Emperor Jahangir Triumphing Over Poverty ("Dalidra"), circa 1620-1625. Attributed to Abu'l Hasan. Credit: Los Angeles County Museum of Art (LACMA)
Famine and Dearth in India and Britain, 1550-1800: Connected Cultural Histories of Food Security
Food security is a complex and polemical issue, but its currency and importance are hardly debatable given present concerns about environmental change, resource management, and sustainability. Largely investigated within the disciplines of the sciences and social sciences, in current or very recent historical contexts, the concern about long-term availability and distribution of food, has, nevertheless, a history that can be traced far back. Temporally, this project considers food security from an early modern perspective, and geographically and culturally, it compares attitudes towards this concern in India and Britain. It aims to recover and define the practices, discourses, and literary modes through which these selected past societies articulated concerns about food availability and distribution.
Funded by the AHRC, this project is led by Dr Ayesha Mukherjee (Principal Investigator, Department of English, University of Exeter) and Professor Amlan Das Gupta (Co-Investigator, Department of English and School of Cultural Texts and Records, Jadavpur University), further assisted by the collaboration of Professor Azarmi Dukht Safavi and her team at the Institute of Persian Research, Aligarh Muslim University. The research for the project, carried out by Mukherjee (PI), and supported by the teams at Aligarh, Jadavpur, and Exeter, has uncovered multilingual primary sources and images relating to famine and dearth in India and Britain, 1550-1800, held in national and local archives and libraries in Britain, Bangladesh, and India. Selections from these sources have been transcribed and encoded by research fellows and interns at Jadavpur, Aligarh, and Exeter, who have worked with the Digital Humanities team at Exeter to create a website and database from the materials. Some of the vernacular sources have been translated into English by individual members of the project team. A workshop on "Food Security and the Environment in India and Britain", supported by the project partner, the Smith School of Enterprise and the Environment, University of Oxford, was held in 2015 to discuss the early findings, and test and debate relationships between the primary sources and digital technologies which underpin the project's analytical framework. The project has thus drawn together an international team which mirrors the diversity of its range of primary materials.
Read more about the project in the Times Higher Education article (featured on page 13).
Dr Ayesha Mukherjee, Department of English, University of Exeter
Professor Amlan Das Gupta, Department of English, Jadavpur University
Research Fellows, School of Cultural Texts and Records, Jadavpur University
- Bonisha Bhattacharya (English, University of Delhi; Digital Humanities and Cultural Informatics, Jadavpur University)
- Sarbajit Mitra (History, Jadavpur University)
- Arshdeep Singh Brar (English, Jadavpur University)
Project Advisory Group
- Prof. Ujjayan Bhattacharya (History, Vidyasagar University)
- Prof. Sukanta Chaudhuri (English, Jadavpur University)
- Prof. Henry French (History, University of Exeter)
- Prof. Andrew McRae (English, University of Exeter)
- Dr Lesa Scholl (English, University of Queensland)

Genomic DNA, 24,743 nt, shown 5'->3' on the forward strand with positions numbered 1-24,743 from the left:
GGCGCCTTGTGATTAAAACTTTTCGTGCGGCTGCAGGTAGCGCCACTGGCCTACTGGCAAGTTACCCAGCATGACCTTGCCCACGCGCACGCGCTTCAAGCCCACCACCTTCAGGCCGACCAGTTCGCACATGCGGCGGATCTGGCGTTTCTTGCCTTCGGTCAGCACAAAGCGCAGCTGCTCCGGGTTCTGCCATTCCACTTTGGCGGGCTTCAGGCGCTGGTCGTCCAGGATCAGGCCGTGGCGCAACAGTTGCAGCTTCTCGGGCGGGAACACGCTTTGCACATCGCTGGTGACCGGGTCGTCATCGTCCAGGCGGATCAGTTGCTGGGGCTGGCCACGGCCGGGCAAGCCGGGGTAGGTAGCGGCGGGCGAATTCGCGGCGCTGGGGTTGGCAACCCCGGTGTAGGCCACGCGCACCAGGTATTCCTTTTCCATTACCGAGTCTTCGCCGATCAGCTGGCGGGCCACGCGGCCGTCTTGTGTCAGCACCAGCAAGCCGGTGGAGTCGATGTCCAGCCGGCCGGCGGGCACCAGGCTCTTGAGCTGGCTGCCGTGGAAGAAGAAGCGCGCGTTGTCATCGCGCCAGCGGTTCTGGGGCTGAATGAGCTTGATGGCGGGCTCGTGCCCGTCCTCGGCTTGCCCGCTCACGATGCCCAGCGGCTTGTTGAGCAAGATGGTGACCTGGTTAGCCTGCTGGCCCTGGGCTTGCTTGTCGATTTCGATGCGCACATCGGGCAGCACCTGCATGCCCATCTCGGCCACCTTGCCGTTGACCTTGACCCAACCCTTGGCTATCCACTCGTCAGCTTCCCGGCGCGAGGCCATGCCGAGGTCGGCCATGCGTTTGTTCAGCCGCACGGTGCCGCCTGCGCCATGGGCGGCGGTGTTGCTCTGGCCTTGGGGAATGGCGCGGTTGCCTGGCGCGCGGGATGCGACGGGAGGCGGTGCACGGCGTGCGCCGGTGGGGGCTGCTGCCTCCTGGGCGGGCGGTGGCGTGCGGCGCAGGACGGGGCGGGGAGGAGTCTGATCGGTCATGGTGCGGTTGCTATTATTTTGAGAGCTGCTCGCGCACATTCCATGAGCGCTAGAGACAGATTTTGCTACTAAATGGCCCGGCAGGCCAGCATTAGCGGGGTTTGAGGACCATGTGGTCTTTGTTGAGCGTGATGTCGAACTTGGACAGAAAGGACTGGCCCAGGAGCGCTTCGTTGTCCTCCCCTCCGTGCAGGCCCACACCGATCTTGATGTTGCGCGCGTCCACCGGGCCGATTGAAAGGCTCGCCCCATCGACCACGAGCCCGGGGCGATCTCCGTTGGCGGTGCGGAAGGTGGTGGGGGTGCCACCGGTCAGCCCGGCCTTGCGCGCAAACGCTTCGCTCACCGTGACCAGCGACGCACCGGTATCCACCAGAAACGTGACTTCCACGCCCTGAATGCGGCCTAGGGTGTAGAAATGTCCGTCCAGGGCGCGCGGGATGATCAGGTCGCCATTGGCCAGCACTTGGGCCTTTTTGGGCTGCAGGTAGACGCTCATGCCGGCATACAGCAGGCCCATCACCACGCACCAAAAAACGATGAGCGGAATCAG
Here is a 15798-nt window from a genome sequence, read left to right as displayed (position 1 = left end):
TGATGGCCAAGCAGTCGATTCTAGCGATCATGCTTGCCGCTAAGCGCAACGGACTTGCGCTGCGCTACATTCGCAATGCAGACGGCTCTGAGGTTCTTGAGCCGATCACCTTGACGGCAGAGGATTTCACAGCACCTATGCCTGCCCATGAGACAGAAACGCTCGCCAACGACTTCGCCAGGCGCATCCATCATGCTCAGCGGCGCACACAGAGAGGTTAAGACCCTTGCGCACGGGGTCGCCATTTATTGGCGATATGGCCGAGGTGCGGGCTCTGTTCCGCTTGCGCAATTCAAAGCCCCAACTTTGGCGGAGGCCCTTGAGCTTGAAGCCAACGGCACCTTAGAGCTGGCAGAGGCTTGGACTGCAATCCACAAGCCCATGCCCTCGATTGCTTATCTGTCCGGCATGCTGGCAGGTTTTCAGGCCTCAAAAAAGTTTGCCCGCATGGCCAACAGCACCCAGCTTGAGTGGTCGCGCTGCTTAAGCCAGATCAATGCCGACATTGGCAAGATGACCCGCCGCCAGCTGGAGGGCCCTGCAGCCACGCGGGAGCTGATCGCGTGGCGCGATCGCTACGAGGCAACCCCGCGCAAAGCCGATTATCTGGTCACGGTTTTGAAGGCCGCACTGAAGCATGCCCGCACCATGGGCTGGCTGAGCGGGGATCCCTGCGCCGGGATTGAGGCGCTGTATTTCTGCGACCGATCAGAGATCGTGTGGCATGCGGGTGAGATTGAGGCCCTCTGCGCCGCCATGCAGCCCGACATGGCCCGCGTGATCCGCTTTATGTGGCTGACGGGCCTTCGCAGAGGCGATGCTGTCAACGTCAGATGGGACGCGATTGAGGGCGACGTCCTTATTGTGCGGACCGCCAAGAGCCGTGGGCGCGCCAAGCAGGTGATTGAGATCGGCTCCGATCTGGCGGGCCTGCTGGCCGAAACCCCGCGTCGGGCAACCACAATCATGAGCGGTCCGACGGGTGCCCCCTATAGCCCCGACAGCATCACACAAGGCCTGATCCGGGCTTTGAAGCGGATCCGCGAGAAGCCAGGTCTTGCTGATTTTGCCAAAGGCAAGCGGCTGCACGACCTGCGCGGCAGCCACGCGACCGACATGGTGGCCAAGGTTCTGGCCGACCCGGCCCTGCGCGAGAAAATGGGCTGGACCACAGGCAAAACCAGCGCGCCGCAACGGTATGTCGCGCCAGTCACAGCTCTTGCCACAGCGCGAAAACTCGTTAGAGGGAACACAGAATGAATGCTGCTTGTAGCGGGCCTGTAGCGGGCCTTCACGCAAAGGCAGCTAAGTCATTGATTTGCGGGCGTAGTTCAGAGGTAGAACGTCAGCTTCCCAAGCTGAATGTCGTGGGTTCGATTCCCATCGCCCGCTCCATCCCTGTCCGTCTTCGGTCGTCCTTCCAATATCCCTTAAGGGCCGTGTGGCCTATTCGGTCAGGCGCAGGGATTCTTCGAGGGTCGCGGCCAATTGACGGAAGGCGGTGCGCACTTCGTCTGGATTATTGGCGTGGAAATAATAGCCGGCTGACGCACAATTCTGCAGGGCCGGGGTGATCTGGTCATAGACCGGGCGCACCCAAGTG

- Dr Sanjay Sharma (History, Ambedkar University)
- Prof. Andrew Thorpe (History, University of Exeter)
- Prof. Michael Winter (Politics, University of Exeter)
Digital Humanities Team
- Kawshik Ananda Kirtania (Jadavpur University)
- Richard Holding (University of Exeter)
- Hannah Petrie (University of Exeter)
- Tom Rosenbloom (to 2015) (University of Exeter)
- Gary Stringer (University of Exeter)
- Charlotte Tupman (University of Exeter)
- What were the practices, discourses, and literary modes through which the selected past societies in early modern India and Britain articulated concerns about long-term availability and distribution of food?
- In the context of pre-colonial interaction, how can digital technologies help to recover and organise a wide range of multi-lingual, geographically scattered sources on famine and dearth to enable scholars to make transnational or cross-cultural comparisons?
- What effect have transitions from pre- to post-colonial environments had on the way Britain and India have understood, imagined, and acted upon concerns about food security?
- How do comparisons of cultural responses to famine and dearth in early modern contexts, presented within a Digital Humanities framework, facilitate useful perspectives on modern issues of food security?
- How would the project’s interdisciplinary and cross-cultural hermeneutic extend the practical and philosophical efficacy of Digital Humanities itself?
By deepening our understanding of early modern constructions of famine, in comparative perspective, this project provides a new frame of reference for contemporary debates. The unpredictability and urgency of modern ecological crises have turned technological responses to famine, such as increasing agricultural output or addressing food distribution, into coping mechanisms rather than solutions. We are thus forced back into a pre-modern position. To address this issue, we need to considerably widen our cultural and chronological perspectives. Food, famine, and dearth are not issues that are, or have been, problematic for the "Third World" alone. The Western world itself has a long history of coping with famines and periods of dearth. The project, despite its primary focus on the Indian context, ensures that this aspect of the temporally inflected lens through which we view famine and dearth does not get obscured.